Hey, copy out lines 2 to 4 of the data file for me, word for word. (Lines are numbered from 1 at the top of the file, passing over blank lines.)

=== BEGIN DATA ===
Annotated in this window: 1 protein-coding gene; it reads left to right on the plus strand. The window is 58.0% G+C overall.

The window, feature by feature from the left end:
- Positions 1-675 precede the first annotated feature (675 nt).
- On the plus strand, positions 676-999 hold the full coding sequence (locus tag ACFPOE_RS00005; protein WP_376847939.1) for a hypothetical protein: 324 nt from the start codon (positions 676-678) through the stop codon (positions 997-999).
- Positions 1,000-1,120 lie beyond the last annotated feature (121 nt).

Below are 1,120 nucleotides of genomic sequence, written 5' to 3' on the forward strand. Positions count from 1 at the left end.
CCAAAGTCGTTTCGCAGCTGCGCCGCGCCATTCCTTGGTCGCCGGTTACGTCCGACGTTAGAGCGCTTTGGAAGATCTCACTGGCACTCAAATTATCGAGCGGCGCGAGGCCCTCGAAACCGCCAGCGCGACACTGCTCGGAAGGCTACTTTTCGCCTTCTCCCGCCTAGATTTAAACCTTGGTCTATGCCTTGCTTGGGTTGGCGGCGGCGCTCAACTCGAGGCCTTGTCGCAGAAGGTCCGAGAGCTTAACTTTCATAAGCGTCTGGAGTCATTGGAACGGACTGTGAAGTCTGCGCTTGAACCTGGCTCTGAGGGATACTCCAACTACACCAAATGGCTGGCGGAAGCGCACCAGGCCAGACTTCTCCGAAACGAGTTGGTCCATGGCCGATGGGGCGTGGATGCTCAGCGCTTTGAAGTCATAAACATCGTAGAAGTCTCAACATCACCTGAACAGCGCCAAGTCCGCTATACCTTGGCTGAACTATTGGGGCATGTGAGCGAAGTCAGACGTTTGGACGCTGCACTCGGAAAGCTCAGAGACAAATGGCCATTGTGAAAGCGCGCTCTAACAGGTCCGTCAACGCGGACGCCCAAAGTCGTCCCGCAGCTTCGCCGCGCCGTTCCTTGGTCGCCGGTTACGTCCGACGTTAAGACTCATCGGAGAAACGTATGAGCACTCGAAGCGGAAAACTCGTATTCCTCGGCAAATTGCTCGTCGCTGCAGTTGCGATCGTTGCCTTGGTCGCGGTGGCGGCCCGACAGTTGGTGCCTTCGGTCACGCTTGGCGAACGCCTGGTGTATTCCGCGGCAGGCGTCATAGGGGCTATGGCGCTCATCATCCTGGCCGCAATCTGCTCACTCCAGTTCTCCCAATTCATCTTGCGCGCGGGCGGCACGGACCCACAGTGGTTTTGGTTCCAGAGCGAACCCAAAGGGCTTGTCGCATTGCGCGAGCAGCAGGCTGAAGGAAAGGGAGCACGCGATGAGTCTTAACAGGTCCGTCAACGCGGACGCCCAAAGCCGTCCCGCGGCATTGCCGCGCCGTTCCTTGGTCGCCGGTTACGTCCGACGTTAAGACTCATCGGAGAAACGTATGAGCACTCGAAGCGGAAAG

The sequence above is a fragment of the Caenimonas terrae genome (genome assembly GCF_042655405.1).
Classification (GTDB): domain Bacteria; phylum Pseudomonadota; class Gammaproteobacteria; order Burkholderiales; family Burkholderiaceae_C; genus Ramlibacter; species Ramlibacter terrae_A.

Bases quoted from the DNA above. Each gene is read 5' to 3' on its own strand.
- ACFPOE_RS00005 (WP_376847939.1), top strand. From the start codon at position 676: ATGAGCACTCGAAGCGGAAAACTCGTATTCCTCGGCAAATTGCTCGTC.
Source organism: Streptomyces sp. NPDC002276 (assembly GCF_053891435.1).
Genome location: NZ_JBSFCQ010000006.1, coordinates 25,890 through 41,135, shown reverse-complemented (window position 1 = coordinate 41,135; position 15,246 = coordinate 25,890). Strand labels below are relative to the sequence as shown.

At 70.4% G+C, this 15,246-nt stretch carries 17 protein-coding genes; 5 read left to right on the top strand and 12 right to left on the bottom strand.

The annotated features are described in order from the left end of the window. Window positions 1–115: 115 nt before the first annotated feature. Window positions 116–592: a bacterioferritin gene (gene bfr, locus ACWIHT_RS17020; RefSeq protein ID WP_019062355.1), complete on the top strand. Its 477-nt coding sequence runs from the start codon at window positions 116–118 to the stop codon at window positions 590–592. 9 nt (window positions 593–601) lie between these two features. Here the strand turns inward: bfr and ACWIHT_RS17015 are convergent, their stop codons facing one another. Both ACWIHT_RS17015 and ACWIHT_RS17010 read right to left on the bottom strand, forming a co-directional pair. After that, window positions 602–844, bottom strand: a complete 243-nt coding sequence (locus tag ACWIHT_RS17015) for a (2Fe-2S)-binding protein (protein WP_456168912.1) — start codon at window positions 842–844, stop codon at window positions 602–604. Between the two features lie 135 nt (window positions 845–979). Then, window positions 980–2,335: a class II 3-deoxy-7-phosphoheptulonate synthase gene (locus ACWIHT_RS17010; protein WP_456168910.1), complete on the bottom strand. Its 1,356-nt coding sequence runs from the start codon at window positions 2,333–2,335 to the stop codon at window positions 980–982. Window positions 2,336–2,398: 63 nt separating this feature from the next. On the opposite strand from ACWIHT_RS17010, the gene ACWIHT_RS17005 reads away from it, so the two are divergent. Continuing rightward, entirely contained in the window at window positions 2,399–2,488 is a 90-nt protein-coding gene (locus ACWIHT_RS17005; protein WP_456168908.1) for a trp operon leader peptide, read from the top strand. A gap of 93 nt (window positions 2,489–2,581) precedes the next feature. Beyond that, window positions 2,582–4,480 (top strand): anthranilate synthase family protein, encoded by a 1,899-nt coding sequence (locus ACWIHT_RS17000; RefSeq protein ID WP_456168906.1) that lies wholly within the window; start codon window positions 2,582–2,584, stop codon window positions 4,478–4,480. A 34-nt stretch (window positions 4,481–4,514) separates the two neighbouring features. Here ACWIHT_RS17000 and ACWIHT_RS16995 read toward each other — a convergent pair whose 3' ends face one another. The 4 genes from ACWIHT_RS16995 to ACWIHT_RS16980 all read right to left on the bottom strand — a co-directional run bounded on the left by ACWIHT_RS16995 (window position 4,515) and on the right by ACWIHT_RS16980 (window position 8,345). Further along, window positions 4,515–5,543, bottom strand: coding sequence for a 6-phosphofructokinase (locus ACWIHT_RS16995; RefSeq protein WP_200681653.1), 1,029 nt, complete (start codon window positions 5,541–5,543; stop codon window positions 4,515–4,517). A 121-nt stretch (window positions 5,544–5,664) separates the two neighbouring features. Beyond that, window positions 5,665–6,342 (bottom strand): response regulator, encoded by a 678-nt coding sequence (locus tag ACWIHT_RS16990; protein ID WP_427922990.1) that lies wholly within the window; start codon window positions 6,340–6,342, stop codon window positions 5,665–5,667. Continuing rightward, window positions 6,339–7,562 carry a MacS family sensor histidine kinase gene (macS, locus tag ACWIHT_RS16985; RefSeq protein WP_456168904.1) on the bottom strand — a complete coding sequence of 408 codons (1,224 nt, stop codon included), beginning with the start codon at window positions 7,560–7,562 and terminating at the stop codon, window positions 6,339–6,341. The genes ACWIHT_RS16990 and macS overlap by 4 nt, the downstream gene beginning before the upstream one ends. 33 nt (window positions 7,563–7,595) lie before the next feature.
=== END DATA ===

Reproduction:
The window, feature by feature from the left end:
- Positions 1-675 precede the first annotated feature (675 nt).
- On the plus strand, positions 676-999 hold the full coding sequence (locus tag ACFPOE_RS00005; protein WP_376847939.1) for a hypothetical protein: 324 nt from the start codon (positions 676-678) through the stop codon (positions 997-999).